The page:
Peter Tasker is an analyst with Arcus Research in Tokyo.

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Re: What the World Cup says about the world
« Reply #9 on: July 14, 2014, 11:41:17 PM »
World Cup victory confirms Germany supremacy on almost every measure

After so many years of commanding respect the nation should rejoice that its football is finally recognised as beautiful

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Chancellor Angela Merkel with the Germany team after their victory over Argentina in the World Cup Final. Photograph: Guido Bergmann/Handout/EPA

Louise Taylor
Sunday 13 July 2014


It cannot surely be long before Angela Merkel is pictured placing a consolatory arm around David Cameron, after being overheard lecturing Vladimir Putin on the trouble with 4-4-2, and brochures extolling Germany will become popular in high-street travel agencies as the world wakes up to a much-underrated destination. Who needs Barcelona when you’ve got Bavaria?

In boardrooms around the globe, football club owners will be instructing their chief executives to “get me a German”. Across assorted time zones it is no longer enough for a goalkeeper to have “safe hands”. Thanks to Manuel Neuer the era of “sweeper-keepers”, boasting strong lines in fancy footwork, is upon us.

With the death of tiki-taka now rubber-stamped, aspiring football coaches will eschew study trips to Spain, instead flocking to a rather large patch of Europe stretching from the Baltic to the Alps.

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Re: What the World Cup says about the world
« Reply #10 on: July 14, 2014, 11:42:12 PM »
Anxious to replicate what Miroslav Klose describes as his country’s “Super Blend” of aesthetics and über-efficiency, the Football Association will inevitably introduce a five-year plan designed to accelerate the implementation of German-ification throughout all areas of the English game. They might stop just short of equipping the computer screen-savers at St George’s Park and Wembley with images of Joachim Löw/Merkel/Thomas Müller/Sami Khedira super-imposed on Rio’s Christ the Redeemer statue.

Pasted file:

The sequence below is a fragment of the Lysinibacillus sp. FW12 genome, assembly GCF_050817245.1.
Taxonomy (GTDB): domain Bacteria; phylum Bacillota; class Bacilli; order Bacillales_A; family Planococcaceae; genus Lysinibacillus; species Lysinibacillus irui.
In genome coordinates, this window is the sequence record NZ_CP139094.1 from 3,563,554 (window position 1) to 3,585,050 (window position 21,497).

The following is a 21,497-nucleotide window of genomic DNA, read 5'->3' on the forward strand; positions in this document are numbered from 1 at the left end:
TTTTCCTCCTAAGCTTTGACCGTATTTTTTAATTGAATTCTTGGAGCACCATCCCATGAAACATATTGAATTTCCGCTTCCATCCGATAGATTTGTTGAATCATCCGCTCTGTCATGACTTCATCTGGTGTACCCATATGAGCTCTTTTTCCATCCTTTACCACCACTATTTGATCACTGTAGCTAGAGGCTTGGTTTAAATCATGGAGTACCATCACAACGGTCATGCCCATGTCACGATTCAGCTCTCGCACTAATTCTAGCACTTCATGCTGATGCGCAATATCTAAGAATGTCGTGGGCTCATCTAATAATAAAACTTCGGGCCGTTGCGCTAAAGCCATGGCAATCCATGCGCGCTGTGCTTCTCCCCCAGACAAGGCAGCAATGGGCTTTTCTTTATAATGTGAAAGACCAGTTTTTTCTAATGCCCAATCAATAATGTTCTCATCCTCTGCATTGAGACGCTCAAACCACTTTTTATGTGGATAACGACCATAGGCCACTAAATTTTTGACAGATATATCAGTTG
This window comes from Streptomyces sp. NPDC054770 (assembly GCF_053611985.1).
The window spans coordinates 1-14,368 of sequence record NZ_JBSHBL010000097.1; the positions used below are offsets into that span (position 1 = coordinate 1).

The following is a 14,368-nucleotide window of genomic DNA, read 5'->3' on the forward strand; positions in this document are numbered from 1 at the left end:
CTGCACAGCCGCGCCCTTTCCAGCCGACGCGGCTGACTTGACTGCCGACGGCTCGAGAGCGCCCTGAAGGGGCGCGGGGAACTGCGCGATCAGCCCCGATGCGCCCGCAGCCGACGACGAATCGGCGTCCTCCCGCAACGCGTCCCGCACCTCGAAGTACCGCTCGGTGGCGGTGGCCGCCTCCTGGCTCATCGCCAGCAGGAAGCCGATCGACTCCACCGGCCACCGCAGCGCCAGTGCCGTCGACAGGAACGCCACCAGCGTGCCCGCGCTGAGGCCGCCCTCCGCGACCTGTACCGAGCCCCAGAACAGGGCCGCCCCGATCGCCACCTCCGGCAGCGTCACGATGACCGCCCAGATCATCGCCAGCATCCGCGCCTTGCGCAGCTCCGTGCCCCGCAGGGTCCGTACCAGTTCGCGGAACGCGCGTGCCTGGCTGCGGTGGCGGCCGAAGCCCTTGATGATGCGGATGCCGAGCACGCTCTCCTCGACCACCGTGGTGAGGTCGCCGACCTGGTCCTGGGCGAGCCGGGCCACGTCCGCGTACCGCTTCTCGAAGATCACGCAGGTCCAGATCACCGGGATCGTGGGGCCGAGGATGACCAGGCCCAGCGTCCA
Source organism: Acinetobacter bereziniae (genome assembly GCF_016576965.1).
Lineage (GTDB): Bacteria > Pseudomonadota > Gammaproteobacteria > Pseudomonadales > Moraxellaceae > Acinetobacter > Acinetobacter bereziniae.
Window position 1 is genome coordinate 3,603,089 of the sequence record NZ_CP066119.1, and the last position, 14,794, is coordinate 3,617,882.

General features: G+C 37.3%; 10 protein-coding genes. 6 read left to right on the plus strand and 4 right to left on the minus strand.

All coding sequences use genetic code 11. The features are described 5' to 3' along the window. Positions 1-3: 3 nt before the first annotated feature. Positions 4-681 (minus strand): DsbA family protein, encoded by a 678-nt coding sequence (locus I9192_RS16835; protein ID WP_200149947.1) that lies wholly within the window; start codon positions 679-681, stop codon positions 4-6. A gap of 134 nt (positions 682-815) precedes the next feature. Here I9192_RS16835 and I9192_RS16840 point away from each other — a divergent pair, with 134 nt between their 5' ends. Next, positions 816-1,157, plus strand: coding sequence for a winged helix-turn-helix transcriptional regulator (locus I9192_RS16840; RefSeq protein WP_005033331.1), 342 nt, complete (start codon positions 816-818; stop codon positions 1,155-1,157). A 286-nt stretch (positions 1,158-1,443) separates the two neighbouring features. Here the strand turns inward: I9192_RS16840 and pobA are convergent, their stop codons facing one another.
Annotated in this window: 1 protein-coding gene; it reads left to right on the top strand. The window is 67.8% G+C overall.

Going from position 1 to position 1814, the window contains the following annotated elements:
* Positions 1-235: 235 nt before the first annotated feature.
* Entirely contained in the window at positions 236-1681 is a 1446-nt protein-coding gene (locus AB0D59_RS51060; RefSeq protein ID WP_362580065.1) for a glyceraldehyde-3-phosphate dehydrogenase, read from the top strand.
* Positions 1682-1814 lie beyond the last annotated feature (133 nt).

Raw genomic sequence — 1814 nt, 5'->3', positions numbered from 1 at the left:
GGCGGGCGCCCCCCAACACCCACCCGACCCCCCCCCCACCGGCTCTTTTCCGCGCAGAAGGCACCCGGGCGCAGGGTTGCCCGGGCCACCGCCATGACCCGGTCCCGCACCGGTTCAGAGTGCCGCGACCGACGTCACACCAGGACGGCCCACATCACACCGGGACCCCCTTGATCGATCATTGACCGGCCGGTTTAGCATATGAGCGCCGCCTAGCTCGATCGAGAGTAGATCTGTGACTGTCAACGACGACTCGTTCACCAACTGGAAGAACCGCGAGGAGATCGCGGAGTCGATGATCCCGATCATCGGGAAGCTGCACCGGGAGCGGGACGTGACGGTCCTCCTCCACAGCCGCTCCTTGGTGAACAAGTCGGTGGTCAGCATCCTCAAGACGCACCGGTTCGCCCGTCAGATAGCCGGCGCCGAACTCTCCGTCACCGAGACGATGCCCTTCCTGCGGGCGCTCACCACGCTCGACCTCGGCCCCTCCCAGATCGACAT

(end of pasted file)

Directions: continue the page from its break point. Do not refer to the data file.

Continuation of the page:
As Löw – his somewhat patchy record in club management long since forgotten – is pursued by the Champions League glitterati, British politicians may begin wondering whether the startling synchronicity between the philosophies behind Germany’s economic and footballing revivals is entirely coincidental. Parallels are bound to be explored.

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Re: What the World Cup says about the world
« Reply #11 on: July 14, 2014, 11:42:52 PM »
From Dresden to the Dutch border, Germans should swiftly come to terms with finally being recognised as being truly beautiful after all. After so many years of commanding respect, admiration – albeit sometimes grudging – and even fear, a football evolution that, in typically methodical manner, began in 2000 has culminated in a velvet revolution.

Although it is symbolised by a fourth World Cup trophy, and first since 1990, this international coup was essentially pulled off during that astonishing 7-1 semi-final demolition of Brazil. When Juninho declared that Germany were playing as his compatriots once did and watching them had made him “very happy”, it felt like an epiphany. Not to mention the vindication of an awful lot of meticulous hard work. In the space of 90 extraordinary minutes it seemed as if a nation’s reinvention had been all but completed.